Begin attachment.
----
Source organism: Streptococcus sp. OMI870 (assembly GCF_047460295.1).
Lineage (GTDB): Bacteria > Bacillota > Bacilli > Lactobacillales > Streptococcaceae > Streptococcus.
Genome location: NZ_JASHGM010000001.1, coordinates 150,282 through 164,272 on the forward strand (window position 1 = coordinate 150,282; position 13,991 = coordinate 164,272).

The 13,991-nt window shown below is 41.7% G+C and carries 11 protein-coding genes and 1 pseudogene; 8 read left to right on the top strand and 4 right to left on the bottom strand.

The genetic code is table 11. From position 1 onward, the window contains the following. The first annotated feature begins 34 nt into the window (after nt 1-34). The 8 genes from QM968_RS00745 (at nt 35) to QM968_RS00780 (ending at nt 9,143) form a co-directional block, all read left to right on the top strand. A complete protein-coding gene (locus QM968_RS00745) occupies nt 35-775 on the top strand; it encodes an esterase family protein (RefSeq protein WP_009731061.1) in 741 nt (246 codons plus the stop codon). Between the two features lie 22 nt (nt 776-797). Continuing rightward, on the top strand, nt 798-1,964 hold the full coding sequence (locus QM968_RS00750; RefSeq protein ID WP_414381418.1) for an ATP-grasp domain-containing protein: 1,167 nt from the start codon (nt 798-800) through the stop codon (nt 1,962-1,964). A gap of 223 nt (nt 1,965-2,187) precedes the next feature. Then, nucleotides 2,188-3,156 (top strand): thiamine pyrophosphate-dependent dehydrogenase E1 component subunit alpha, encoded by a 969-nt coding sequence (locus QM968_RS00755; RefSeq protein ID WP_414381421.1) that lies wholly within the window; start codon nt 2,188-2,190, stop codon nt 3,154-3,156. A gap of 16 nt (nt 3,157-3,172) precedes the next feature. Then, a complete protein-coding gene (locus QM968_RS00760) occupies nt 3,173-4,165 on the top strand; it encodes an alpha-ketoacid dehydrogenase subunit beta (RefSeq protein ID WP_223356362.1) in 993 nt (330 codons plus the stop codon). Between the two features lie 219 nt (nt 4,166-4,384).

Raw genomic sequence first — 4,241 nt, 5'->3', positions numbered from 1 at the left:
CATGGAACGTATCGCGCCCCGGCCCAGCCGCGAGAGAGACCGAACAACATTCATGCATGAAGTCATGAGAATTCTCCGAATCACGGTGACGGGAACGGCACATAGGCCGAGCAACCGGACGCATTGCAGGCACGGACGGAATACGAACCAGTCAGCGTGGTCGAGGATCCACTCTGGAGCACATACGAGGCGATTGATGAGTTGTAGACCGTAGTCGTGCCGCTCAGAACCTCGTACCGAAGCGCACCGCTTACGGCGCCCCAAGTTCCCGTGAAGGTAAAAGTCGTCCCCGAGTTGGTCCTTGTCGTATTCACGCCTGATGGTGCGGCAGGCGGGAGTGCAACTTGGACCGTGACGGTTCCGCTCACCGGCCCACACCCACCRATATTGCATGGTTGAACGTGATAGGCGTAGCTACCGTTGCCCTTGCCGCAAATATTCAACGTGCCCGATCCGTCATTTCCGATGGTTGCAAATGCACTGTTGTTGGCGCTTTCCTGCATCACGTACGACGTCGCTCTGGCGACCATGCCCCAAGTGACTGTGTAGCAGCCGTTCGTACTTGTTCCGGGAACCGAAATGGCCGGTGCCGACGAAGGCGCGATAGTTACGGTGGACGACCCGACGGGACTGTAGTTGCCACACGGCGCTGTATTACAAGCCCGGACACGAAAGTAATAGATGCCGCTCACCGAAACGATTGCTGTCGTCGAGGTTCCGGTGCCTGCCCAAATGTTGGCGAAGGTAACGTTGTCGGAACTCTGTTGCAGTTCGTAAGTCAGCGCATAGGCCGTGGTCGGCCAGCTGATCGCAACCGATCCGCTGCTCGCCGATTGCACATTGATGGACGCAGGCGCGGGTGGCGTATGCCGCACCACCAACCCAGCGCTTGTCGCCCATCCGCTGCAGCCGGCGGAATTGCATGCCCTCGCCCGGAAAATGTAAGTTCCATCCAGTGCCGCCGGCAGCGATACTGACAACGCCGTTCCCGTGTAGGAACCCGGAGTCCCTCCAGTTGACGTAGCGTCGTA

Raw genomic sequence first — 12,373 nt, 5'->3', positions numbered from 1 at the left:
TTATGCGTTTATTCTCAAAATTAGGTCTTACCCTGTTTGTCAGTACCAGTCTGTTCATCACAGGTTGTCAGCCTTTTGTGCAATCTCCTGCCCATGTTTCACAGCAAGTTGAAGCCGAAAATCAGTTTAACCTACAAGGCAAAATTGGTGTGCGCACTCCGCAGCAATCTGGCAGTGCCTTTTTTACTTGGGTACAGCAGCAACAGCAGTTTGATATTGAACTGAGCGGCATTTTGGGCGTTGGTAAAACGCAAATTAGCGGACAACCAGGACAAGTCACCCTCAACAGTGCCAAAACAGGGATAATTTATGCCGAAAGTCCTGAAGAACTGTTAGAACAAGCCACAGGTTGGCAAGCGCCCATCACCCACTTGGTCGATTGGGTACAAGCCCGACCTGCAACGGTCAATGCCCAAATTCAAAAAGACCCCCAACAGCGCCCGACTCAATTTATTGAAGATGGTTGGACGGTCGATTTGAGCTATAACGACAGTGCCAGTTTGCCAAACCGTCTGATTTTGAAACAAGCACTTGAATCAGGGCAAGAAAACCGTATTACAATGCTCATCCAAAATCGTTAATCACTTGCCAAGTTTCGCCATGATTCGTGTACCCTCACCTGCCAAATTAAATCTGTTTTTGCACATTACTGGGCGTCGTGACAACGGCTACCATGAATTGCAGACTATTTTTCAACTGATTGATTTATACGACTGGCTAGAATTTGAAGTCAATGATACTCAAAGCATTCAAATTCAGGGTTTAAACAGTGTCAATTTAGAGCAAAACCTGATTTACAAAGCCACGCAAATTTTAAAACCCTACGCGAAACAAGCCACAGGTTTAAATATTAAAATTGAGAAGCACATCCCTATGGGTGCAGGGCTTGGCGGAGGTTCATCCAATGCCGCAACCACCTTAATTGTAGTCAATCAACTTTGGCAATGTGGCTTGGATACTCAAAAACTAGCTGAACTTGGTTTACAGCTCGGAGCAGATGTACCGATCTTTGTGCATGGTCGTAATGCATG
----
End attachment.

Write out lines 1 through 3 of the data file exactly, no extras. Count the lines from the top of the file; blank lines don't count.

Source organism: Streptococcus sp. OMI870 (assembly GCF_047460295.1).
Lineage (GTDB): Bacteria > Bacillota > Bacilli > Lactobacillales > Streptococcaceae > Streptococcus.
Genome location: NZ_JASHGM010000001.1, coordinates 150,282 through 164,272 on the forward strand (window position 1 = coordinate 150,282; position 13,991 = coordinate 164,272).